In a record year, people on Twitch streamed 6 billion hours of content.
Six billion hours averages out to about 46 minutes for every person on Earth. 15 million people per day who get their entertainment from the gaming-centric streaming service.
Twitch relies on its members to create the content people are watching. More than 150,000 Twitch Affiliates stream their gameplay and produce vlogs. Another 27,000 Partners create high volume channels. All of them get paid for their efforts through a range of monetization sources.
eSports burst into the mainstream over the past twelve months. Most recently, the ELEAGUE’s Counter-Strike tournament in Boston had more than a million people watching at the same time on Twitch. Not exactly Super Bowl numbers, but it’s an eye-catching stat for sponsors.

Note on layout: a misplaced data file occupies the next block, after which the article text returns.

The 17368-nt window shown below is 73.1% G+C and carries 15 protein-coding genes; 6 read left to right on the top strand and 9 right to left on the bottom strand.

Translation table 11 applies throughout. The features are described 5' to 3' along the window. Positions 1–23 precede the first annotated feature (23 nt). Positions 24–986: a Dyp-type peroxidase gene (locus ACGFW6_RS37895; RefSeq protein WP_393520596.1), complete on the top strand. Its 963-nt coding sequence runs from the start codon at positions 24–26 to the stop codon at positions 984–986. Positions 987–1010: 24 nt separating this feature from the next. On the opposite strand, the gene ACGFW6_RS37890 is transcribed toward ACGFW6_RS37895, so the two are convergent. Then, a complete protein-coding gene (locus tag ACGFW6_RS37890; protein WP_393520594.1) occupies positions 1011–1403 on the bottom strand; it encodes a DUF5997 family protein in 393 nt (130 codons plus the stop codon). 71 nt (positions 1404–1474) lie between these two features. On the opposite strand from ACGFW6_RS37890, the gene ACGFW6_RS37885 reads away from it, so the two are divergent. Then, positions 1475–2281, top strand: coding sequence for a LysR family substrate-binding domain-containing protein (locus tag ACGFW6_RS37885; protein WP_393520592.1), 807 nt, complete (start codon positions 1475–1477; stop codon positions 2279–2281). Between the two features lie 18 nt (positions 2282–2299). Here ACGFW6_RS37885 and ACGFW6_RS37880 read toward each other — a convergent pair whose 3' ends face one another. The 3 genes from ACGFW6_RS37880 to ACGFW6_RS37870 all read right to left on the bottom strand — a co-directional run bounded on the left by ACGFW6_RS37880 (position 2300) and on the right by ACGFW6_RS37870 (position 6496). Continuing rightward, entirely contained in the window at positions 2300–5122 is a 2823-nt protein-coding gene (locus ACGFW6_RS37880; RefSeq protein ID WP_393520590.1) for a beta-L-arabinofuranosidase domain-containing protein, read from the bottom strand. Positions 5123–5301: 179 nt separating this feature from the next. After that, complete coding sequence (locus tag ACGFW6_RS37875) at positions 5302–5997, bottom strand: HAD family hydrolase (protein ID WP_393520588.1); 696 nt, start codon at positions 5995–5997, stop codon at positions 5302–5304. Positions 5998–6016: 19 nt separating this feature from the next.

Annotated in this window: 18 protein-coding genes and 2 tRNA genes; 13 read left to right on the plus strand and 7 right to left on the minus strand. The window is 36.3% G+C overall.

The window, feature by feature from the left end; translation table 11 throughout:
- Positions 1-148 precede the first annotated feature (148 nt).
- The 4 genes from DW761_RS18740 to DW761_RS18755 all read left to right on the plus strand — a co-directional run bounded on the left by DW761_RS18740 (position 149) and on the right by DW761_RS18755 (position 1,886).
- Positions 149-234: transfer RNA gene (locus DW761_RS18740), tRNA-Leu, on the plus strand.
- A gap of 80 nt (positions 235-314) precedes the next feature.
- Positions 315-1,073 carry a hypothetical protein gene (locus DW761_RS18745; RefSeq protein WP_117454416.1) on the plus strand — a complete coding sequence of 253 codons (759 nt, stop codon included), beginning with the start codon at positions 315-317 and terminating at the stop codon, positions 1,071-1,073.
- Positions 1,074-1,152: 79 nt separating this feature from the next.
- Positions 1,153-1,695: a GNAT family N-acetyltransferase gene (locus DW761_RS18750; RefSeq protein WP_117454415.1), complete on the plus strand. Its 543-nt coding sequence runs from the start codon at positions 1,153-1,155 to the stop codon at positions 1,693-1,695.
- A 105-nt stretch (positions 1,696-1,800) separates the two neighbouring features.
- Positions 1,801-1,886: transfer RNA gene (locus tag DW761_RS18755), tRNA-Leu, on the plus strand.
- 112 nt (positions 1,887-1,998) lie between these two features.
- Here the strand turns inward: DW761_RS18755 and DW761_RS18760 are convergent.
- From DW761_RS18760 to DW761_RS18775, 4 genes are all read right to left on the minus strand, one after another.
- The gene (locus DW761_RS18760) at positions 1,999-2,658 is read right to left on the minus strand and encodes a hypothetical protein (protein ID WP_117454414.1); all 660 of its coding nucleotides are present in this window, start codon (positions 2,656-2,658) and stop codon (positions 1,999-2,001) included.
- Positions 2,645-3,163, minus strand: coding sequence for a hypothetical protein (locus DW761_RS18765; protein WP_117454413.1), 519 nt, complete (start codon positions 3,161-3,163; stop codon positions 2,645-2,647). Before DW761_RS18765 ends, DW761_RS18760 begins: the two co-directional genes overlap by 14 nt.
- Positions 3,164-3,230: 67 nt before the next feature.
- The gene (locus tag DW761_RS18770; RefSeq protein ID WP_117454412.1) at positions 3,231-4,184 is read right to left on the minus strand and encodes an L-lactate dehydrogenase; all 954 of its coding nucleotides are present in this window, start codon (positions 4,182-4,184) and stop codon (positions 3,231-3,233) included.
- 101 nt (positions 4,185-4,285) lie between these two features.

Prepare for Battle
Twitch is attracting attention from its competitors, as well. Microsoft has been chasing Twitch ever since it launched its own game streaming service more than a year ago. Last month Mixer introduced the same kind of sales commissions and tipping features Twitch uses to pay its creators.
Even Facebook is getting into the game with an exclusive deal to live stream certain eSports tournaments.
Microsoft and Facebook are formidable competitors for Twitch. However, mighty Amazon bought Twitch in 2014– so Twitch has all the muscle it needs to stay competitive.
Game streams, eSports and related content have emerged from the fringe to become a mainstream alternative to traditional television. Expect the numbers for the next twelve months to far surpass Twitch’s breakthrough 2017.
Chris Casper is a former tech industry product manager who escaped from California for New Mexico. Now he writes about science and tech while searching for the perfect green chile sauce.